Study co-leader Dr Katrin Westner, of Goethe University in Frankfurt, Gemrany, said: "Before the war we find that the Roman coins are made of silver from the same sources as the coinage issued by Greek cities in Italy and Sicily.Cross-file under Numismatics and Technology Watch.
"In other words the lead isotope signatures of the coins correspond to those of silver ores and metallurgical products from the Aegean region.
"But the defeat of Carthage led to huge reparation payments to Rome, as well as Rome gaining high amounts of booty and ownership of the rich Spanish silver mines.
"From 209BC we see that the majority of Roman coins show geochemical signatures typical for Iberian silver.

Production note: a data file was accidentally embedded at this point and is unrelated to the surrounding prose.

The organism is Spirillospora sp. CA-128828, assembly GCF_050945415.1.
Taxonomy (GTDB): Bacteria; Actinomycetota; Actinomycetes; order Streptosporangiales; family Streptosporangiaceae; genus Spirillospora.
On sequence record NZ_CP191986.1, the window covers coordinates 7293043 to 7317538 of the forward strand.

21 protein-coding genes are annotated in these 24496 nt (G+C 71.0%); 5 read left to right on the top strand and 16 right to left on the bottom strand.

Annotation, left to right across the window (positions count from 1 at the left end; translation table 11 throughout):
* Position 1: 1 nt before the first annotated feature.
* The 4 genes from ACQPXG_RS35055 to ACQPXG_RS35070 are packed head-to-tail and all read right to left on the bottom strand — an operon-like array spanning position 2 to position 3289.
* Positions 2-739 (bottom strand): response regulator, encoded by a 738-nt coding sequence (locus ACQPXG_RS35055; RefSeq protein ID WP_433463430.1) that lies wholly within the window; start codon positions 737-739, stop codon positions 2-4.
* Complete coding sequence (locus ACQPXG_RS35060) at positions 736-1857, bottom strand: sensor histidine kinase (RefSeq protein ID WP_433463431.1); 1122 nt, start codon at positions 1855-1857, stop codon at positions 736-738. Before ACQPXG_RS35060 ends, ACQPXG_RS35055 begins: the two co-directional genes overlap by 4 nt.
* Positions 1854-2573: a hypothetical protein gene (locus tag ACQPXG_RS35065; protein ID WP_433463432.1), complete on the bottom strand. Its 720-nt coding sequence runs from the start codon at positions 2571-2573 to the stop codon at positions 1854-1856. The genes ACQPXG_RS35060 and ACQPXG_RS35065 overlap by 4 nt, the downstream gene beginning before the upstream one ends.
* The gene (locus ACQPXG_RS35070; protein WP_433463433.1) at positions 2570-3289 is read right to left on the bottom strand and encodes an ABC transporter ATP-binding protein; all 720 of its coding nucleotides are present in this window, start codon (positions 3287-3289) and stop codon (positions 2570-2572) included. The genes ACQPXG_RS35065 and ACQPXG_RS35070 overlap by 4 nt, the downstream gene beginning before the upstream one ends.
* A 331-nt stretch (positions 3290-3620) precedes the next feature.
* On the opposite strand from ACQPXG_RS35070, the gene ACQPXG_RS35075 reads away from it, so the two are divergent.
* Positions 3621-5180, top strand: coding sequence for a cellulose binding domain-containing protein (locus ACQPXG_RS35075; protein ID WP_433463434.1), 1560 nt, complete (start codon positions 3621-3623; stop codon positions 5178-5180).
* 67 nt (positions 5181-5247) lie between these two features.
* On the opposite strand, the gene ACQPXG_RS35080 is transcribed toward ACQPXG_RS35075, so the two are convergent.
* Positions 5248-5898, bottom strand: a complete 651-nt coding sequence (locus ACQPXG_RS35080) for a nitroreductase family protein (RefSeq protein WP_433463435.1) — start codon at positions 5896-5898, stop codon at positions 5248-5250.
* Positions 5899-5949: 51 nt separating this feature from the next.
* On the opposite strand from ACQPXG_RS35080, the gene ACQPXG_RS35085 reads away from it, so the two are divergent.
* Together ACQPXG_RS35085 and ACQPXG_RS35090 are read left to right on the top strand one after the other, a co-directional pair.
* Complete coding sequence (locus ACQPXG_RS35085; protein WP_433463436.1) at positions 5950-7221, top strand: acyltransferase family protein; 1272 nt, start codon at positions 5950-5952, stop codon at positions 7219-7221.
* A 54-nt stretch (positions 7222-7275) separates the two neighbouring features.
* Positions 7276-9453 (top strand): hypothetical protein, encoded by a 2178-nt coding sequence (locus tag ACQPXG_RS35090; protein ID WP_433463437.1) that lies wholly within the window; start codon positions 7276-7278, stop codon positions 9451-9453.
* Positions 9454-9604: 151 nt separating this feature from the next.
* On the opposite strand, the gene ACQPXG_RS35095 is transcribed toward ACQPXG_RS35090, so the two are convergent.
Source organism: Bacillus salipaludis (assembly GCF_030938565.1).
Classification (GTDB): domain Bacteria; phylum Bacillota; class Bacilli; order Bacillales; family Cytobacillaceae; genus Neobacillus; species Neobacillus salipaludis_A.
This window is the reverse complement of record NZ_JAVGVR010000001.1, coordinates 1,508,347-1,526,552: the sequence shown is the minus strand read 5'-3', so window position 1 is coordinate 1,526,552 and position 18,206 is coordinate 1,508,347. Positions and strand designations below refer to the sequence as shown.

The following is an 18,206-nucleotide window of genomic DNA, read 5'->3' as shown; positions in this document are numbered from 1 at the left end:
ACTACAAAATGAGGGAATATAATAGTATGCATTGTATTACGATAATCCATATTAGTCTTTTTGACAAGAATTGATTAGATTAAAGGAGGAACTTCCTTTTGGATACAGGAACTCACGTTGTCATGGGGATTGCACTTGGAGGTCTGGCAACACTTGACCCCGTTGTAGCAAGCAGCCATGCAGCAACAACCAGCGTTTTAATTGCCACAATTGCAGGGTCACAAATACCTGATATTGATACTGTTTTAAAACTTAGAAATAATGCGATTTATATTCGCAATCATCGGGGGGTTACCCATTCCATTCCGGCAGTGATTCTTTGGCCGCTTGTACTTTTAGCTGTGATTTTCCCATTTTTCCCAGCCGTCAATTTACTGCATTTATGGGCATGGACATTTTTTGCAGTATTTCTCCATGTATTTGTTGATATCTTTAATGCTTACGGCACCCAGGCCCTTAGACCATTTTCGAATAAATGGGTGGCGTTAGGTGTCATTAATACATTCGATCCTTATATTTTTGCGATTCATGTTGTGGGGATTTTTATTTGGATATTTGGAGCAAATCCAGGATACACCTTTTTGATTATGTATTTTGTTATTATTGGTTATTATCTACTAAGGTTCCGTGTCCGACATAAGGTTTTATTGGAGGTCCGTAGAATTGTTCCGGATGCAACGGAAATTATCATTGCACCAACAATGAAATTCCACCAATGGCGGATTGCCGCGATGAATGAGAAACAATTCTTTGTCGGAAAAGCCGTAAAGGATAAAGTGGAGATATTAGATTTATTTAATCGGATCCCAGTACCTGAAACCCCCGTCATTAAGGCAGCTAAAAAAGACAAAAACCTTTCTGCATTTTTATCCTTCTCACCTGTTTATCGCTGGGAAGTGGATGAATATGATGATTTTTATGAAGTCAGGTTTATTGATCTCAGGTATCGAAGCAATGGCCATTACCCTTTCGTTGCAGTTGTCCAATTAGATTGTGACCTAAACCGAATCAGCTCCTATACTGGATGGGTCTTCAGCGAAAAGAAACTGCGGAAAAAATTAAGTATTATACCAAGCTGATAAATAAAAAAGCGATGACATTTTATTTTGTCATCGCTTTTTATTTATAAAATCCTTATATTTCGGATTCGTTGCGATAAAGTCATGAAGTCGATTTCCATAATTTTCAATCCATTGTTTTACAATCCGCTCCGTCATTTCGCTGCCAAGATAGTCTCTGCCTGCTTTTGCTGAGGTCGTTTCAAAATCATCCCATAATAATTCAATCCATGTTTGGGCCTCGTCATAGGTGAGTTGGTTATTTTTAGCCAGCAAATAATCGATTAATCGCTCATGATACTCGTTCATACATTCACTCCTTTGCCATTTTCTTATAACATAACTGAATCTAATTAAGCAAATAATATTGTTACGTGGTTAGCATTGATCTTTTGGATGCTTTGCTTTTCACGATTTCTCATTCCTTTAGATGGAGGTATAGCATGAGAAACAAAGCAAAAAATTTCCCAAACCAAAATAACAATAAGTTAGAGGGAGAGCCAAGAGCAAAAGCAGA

"This massive influx of Iberian silver significantly changed Rome's economy, allowing it to become the superpower of its day.
"We know this from the histories of Livy and Polybius and others, but our work gives contemporary scientific proof of the rise of Rome.
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